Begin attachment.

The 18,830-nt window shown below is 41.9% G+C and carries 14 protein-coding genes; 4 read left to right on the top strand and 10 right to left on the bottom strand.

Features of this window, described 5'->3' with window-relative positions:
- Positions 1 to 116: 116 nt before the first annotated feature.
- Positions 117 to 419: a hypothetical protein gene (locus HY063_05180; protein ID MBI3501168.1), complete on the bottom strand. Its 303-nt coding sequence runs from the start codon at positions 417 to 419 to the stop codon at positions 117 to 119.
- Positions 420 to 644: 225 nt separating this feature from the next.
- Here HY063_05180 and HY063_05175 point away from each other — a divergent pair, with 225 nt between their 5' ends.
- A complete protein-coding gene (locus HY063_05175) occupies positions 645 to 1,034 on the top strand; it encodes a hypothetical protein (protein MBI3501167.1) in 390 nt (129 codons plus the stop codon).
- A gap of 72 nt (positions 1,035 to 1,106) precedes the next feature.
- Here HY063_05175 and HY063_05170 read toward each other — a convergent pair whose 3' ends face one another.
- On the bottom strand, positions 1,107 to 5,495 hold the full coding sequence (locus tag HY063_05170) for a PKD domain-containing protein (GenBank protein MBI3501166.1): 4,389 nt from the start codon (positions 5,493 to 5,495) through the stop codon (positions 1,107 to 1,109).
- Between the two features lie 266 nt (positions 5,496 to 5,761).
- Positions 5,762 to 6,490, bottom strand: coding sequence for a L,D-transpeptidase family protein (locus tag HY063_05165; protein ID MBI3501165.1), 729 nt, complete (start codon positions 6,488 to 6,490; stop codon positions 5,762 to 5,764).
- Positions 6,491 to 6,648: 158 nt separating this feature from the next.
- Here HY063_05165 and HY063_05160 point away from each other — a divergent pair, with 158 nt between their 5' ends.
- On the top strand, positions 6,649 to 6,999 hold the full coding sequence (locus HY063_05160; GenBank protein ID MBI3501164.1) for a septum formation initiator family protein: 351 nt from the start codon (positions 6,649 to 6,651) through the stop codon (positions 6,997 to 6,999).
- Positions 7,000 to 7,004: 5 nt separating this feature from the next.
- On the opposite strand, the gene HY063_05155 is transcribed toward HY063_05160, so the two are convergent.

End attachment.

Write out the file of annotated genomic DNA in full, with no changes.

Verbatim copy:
The 18,830-nt window shown below is 41.9% G+C and carries 14 protein-coding genes; 4 read left to right on the top strand and 10 right to left on the bottom strand.

Features of this window, described 5'->3' with window-relative positions:
- Positions 1 to 116: 116 nt before the first annotated feature.
- Positions 117 to 419: a hypothetical protein gene (locus HY063_05180; protein ID MBI3501168.1), complete on the bottom strand. Its 303-nt coding sequence runs from the start codon at positions 417 to 419 to the stop codon at positions 117 to 119.
- Positions 420 to 644: 225 nt separating this feature from the next.
- Here HY063_05180 and HY063_05175 point away from each other — a divergent pair, with 225 nt between their 5' ends.
- A complete protein-coding gene (locus HY063_05175) occupies positions 645 to 1,034 on the top strand; it encodes a hypothetical protein (protein MBI3501167.1) in 390 nt (129 codons plus the stop codon).
- A gap of 72 nt (positions 1,035 to 1,106) precedes the next feature.
- Here HY063_05175 and HY063_05170 read toward each other — a convergent pair whose 3' ends face one another.
- On the bottom strand, positions 1,107 to 5,495 hold the full coding sequence (locus tag HY063_05170) for a PKD domain-containing protein (GenBank protein MBI3501166.1): 4,389 nt from the start codon (positions 5,493 to 5,495) through the stop codon (positions 1,107 to 1,109).
- Between the two features lie 266 nt (positions 5,496 to 5,761).
- Positions 5,762 to 6,490, bottom strand: coding sequence for a L,D-transpeptidase family protein (locus tag HY063_05165; protein ID MBI3501165.1), 729 nt, complete (start codon positions 6,488 to 6,490; stop codon positions 5,762 to 5,764).
- Positions 6,491 to 6,648: 158 nt separating this feature from the next.
- Here HY063_05165 and HY063_05160 point away from each other — a divergent pair, with 158 nt between their 5' ends.
- On the top strand, positions 6,649 to 6,999 hold the full coding sequence (locus HY063_05160; GenBank protein ID MBI3501164.1) for a septum formation initiator family protein: 351 nt from the start codon (positions 6,649 to 6,651) through the stop codon (positions 6,997 to 6,999).
- Positions 7,000 to 7,004: 5 nt separating this feature from the next.
- On the opposite strand, the gene HY063_05155 is transcribed toward HY063_05160, so the two are convergent.